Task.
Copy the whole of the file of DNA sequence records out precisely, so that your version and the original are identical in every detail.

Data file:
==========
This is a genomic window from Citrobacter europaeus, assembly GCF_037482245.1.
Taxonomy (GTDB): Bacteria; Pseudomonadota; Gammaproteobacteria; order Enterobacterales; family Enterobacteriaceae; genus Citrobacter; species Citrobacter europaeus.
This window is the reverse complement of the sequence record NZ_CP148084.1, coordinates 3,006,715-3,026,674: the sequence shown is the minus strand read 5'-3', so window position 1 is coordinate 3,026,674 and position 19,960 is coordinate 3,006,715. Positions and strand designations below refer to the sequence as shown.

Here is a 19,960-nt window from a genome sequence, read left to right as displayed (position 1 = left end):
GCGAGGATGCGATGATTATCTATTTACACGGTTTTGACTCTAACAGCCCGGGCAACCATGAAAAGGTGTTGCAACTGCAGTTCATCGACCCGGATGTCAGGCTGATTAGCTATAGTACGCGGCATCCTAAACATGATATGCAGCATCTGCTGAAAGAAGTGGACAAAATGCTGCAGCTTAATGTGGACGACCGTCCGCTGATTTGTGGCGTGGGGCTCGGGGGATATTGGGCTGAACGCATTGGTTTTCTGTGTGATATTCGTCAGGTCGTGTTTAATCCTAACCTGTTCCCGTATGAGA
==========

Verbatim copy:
This is a genomic window from Citrobacter europaeus, assembly GCF_037482245.1.
Taxonomy (GTDB): Bacteria; Pseudomonadota; Gammaproteobacteria; order Enterobacterales; family Enterobacteriaceae; genus Citrobacter; species Citrobacter europaeus.
This window is the reverse complement of the sequence record NZ_CP148084.1, coordinates 3,006,715-3,026,674: the sequence shown is the minus strand read 5'-3', so window position 1 is coordinate 3,026,674 and position 19,960 is coordinate 3,006,715. Positions and strand designations below refer to the sequence as shown.

Here is a 19,960-nt window from a genome sequence, read left to right as displayed (position 1 = left end):
GCGAGGATGCGATGATTATCTATTTACACGGTTTTGACTCTAACAGCCCGGGCAACCATGAAAAGGTGTTGCAACTGCAGTTCATCGACCCGGATGTCAGGCTGATTAGCTATAGTACGCGGCATCCTAAACATGATATGCAGCATCTGCTGAAAGAAGTGGACAAAATGCTGCAGCTTAATGTGGACGACCGTCCGCTGATTTGTGGCGTGGGGCTCGGGGGATATTGGGCTGAACGCATTGGTTTTCTGTGTGATATTCGTCAGGTCGTGTTTAATCCTAACCTGTTCCCGTATGAGA